Let’s pretend the Koch brothers called me and said, we want you to help Rubio; we will make an in-kind contribution, you do what you need to do. (Note: I only pick Rubio because I think his personality would be Snapchat gold.)
I don’t know enough about him personally, so I’m going to make a few assumptions and tell you how I would handle a Rubio Snapchat campaign.
An example day
5:50 am I show a short video of Marco Rubio in the gym on the elliptical or lifting weights.
7:15 am I post a photo of Rubio eating his omelet talking on the phone to his kids.
7:30 am I hand the phone to Marco for a quick personal message. Notice, I do not film it for him, I have him hold the phone himself. Maybe he says, “Just got off the phone with the kids, I miss them, but so excited to be headed to Minnesota today.”
7:31 am Marco does a second Snap that says, “If you are going to be at one of my rallies today, snap me back and let me know which one.”
I would then go through the snaps he receives during the day and give a Thumbs Up emoji to those who did take the time to respond. Yes, a campaign engaging with a request directly from the candidate; think of Zappos or Southwest Airlines. They don’t let mentions go by without responding and interacting.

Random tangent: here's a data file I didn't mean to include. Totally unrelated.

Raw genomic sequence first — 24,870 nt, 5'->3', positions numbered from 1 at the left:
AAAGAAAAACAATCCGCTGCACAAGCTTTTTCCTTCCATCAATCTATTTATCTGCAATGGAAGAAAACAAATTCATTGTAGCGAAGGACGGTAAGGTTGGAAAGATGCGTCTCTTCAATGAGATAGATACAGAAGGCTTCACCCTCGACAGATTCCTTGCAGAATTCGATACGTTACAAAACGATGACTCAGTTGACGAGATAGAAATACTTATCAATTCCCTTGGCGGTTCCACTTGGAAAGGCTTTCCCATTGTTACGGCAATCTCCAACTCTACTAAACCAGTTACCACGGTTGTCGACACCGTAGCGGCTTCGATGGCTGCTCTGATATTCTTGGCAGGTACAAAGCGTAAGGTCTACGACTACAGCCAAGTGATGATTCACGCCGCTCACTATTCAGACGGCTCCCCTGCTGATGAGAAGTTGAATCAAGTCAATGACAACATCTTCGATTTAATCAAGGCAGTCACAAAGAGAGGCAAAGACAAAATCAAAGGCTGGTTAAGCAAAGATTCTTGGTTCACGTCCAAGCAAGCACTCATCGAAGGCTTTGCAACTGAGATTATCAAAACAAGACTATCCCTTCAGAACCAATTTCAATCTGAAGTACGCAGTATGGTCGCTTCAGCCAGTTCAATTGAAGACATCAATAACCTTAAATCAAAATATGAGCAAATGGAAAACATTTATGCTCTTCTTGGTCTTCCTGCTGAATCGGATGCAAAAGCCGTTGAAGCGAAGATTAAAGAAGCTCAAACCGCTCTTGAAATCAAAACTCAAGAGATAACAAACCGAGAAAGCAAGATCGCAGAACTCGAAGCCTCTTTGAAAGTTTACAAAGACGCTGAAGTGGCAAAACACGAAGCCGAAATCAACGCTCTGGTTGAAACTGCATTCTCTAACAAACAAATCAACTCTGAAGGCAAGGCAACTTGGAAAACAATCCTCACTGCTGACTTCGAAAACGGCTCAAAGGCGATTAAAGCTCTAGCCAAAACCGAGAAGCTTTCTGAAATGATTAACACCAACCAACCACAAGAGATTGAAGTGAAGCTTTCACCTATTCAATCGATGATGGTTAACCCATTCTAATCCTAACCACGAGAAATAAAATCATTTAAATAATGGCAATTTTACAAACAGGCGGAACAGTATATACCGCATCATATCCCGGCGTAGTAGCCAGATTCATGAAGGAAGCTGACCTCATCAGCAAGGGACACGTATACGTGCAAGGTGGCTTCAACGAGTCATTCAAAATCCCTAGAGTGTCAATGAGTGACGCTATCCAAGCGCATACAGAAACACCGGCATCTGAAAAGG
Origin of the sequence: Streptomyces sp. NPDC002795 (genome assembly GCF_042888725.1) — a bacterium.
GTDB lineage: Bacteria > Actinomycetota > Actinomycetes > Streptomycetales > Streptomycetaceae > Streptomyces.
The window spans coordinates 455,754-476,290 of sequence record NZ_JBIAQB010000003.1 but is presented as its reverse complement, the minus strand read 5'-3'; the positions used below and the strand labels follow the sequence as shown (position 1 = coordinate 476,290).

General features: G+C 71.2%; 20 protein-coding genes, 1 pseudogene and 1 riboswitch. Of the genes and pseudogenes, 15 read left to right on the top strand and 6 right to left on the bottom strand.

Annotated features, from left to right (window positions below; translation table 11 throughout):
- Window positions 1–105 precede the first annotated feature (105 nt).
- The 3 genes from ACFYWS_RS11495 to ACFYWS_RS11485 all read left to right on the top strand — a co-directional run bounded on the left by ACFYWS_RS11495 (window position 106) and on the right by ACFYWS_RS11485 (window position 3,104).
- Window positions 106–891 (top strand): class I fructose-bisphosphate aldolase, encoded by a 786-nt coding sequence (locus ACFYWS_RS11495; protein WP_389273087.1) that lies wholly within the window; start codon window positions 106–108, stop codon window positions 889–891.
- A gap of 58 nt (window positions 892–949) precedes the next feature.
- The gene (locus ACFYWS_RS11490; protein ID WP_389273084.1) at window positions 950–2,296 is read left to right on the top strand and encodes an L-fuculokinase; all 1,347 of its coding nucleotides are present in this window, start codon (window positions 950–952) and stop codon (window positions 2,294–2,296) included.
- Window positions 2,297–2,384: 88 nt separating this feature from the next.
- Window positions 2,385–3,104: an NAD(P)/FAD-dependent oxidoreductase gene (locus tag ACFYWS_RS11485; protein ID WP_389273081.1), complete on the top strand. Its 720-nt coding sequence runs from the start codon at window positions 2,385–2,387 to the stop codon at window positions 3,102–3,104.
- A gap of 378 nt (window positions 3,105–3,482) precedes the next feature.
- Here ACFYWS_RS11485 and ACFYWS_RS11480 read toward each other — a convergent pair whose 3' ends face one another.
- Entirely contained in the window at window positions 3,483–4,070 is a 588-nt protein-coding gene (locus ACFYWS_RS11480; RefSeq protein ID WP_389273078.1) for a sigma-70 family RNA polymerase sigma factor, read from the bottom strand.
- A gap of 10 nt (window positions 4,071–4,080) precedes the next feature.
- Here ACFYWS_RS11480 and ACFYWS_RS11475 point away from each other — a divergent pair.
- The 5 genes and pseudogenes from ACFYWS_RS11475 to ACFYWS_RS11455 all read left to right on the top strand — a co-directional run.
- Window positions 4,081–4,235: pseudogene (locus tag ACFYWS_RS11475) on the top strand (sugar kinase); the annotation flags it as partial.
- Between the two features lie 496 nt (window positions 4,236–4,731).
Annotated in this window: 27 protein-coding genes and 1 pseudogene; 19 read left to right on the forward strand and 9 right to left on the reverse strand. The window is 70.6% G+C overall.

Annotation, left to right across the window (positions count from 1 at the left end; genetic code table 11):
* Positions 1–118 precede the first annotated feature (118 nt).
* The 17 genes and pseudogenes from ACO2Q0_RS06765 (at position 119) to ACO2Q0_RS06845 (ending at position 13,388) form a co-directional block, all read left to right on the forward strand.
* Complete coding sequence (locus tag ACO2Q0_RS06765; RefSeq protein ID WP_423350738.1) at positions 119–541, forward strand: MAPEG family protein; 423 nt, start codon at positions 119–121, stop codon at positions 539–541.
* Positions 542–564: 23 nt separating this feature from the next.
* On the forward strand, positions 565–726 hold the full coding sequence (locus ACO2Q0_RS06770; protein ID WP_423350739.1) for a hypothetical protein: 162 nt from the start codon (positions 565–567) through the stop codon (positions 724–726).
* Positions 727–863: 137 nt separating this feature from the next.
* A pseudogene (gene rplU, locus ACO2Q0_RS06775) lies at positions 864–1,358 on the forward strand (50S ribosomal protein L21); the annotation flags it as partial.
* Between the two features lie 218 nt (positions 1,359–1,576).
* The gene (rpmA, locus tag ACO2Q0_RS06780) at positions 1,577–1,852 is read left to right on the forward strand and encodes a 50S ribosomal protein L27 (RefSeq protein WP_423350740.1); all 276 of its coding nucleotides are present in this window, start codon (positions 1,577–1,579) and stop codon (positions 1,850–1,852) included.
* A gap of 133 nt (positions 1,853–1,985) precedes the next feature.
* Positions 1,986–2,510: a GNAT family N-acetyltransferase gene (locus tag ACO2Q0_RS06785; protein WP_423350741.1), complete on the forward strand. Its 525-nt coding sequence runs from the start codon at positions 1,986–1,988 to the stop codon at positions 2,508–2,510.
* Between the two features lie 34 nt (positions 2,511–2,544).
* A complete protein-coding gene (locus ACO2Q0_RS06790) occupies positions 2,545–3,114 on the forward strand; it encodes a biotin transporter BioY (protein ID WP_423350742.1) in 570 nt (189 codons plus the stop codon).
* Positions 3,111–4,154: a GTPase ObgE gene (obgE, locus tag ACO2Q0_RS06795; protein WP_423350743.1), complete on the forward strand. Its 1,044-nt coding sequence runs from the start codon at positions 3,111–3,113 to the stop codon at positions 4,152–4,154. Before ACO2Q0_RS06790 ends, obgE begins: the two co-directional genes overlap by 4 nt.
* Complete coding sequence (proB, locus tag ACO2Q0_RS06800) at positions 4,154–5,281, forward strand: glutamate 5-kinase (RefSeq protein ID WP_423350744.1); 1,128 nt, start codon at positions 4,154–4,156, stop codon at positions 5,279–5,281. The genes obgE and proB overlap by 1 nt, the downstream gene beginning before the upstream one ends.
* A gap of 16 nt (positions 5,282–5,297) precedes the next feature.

9:10 am I Snap a video of Marco on stage in front of the crowd. I use a geo filter to show where he is and add the text, “Wow amazing crowd! Snap us a video if you are here.”
9:11 am I follow that up with a Snap that says “First person to come find me wins this free Marco Coffee Mug.” When this person arrives we are both snapping on our accounts about the gift.
9:46 am After the rally, Rubio is on the line shaking hands, and I catch a six-second clip of Rubio talking to a Navy Vet in his USS hat. The text across the video says, “Navy Veterans love Marco.” And I use another emoji, maybe an anchor or a boat.
10:03 am I take a picture of Rubio backstage talking to the Mayor.
10:40 am A short video of Marco boarding a plane with the text, “Minnesota, here we come!”
11:02 am A picture of Marco huddled with his consultants and the text, “Going over numbers, they are looking good.”
11:30 am Marco takes one minute to have some fun. “Snapchat, here are my favorite Trump Tweets from the last 24 hours.” He then reads a couple. He finishes with, “Snap us your favorites and we will pick one and give away a free Marco hat.”